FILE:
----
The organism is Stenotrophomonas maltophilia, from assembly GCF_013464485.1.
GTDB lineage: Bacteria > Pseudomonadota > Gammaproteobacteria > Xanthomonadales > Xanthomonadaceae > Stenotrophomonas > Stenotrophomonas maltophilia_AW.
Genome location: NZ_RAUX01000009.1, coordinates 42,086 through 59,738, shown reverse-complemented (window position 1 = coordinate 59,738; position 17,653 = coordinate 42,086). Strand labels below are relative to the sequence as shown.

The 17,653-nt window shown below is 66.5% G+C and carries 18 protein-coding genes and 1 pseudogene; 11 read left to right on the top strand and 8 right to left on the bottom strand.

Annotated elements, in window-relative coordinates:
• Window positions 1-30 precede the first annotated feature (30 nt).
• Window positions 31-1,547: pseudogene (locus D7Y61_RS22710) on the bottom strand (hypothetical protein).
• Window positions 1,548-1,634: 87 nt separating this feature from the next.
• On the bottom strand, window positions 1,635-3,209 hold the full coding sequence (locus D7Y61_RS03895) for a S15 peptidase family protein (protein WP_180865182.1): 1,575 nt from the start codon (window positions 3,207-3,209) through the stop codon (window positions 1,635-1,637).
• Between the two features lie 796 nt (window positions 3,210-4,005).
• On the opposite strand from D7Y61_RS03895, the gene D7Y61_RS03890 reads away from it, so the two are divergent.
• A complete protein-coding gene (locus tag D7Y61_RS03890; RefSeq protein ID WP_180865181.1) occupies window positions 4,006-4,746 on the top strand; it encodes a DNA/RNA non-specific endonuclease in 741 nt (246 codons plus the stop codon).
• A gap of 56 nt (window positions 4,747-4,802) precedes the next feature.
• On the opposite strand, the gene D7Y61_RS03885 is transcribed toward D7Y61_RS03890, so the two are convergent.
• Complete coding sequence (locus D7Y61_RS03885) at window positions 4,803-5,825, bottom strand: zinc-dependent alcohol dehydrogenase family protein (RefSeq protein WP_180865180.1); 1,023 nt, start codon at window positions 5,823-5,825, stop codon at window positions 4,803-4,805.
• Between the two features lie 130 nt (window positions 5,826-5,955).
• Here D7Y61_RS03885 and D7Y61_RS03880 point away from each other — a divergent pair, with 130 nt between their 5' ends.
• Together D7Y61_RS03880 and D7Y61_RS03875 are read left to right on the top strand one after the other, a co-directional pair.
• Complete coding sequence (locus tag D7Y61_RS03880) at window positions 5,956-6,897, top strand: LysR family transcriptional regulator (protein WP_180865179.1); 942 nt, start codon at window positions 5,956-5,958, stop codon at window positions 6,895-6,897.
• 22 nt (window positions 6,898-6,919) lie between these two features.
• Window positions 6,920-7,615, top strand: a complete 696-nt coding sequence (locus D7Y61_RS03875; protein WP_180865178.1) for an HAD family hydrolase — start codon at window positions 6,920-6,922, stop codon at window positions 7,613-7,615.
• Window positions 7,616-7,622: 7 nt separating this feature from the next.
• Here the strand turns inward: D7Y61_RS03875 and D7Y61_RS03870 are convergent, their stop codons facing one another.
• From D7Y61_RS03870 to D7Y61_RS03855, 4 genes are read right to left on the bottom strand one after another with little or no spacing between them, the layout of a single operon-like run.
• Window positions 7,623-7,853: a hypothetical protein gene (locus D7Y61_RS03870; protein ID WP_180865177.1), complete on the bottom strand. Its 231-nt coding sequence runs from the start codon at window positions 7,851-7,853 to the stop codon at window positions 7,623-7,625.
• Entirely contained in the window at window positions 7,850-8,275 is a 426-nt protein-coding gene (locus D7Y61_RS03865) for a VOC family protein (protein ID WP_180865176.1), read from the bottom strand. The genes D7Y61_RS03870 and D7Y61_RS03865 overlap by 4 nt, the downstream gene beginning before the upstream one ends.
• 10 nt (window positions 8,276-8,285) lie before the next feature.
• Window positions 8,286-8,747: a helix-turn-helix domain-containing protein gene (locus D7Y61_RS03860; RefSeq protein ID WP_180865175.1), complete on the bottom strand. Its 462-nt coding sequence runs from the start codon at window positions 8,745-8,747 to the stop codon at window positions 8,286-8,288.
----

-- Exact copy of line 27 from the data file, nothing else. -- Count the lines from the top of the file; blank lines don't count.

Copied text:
• 10 nt (window positions 8,276-8,285) lie before the next feature.